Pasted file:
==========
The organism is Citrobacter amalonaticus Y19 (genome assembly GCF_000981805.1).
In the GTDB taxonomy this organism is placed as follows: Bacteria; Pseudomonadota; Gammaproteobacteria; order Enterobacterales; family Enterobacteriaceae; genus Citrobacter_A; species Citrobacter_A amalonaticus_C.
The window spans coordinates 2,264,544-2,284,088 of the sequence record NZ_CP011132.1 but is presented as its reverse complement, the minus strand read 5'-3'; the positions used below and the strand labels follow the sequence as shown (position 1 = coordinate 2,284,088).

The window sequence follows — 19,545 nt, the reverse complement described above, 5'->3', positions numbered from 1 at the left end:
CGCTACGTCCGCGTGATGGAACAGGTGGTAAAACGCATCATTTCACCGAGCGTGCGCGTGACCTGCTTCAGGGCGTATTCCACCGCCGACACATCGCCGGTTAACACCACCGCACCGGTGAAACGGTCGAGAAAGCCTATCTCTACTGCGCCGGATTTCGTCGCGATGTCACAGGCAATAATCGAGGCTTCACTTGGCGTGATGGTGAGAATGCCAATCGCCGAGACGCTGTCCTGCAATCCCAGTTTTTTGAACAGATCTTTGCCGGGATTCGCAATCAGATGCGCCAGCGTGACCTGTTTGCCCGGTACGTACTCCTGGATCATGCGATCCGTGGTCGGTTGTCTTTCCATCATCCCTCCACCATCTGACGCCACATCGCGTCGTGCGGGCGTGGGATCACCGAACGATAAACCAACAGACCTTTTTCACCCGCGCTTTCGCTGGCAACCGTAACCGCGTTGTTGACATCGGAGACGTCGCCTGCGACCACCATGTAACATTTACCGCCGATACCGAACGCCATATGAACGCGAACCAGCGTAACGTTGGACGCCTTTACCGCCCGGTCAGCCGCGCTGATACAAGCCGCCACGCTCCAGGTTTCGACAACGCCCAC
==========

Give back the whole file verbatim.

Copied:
The organism is Citrobacter amalonaticus Y19 (genome assembly GCF_000981805.1).
In the GTDB taxonomy this organism is placed as follows: Bacteria; Pseudomonadota; Gammaproteobacteria; order Enterobacterales; family Enterobacteriaceae; genus Citrobacter_A; species Citrobacter_A amalonaticus_C.
The window spans coordinates 2,264,544-2,284,088 of the sequence record NZ_CP011132.1 but is presented as its reverse complement, the minus strand read 5'-3'; the positions used below and the strand labels follow the sequence as shown (position 1 = coordinate 2,284,088).

The window sequence follows — 19,545 nt, the reverse complement described above, 5'->3', positions numbered from 1 at the left end:
CGCTACGTCCGCGTGATGGAACAGGTGGTAAAACGCATCATTTCACCGAGCGTGCGCGTGACCTGCTTCAGGGCGTATTCCACCGCCGACACATCGCCGGTTAACACCACCGCACCGGTGAAACGGTCGAGAAAGCCTATCTCTACTGCGCCGGATTTCGTCGCGATGTCACAGGCAATAATCGAGGCTTCACTTGGCGTGATGGTGAGAATGCCAATCGCCGAGACGCTGTCCTGCAATCCCAGTTTTTTGAACAGATCTTTGCCGGGATTCGCAATCAGATGCGCCAGCGTGACCTGTTTGCCCGGTACGTACTCCTGGATCATGCGATCCGTGGTCGGTTGTCTTTCCATCATCCCTCCACCATCTGACGCCACATCGCGTCGTGCGGGCGTGGGATCACCGAACGATAAACCAACAGACCTTTTTCACCCGCGCTTTCGCTGGCAACCGTAACCGCGTTGTTGACATCGGAGACGTCGCCTGCGACCACCATGTAACATTTACCGCCGATACCGAACGCCATATGAACGCGAACCAGCGTAACGTTGGACGCCTTTACCGCCCGGTCAGCCGCGCTGATACAAGCCGCCACGCTCCAGGTTTCGACAACGCCCAC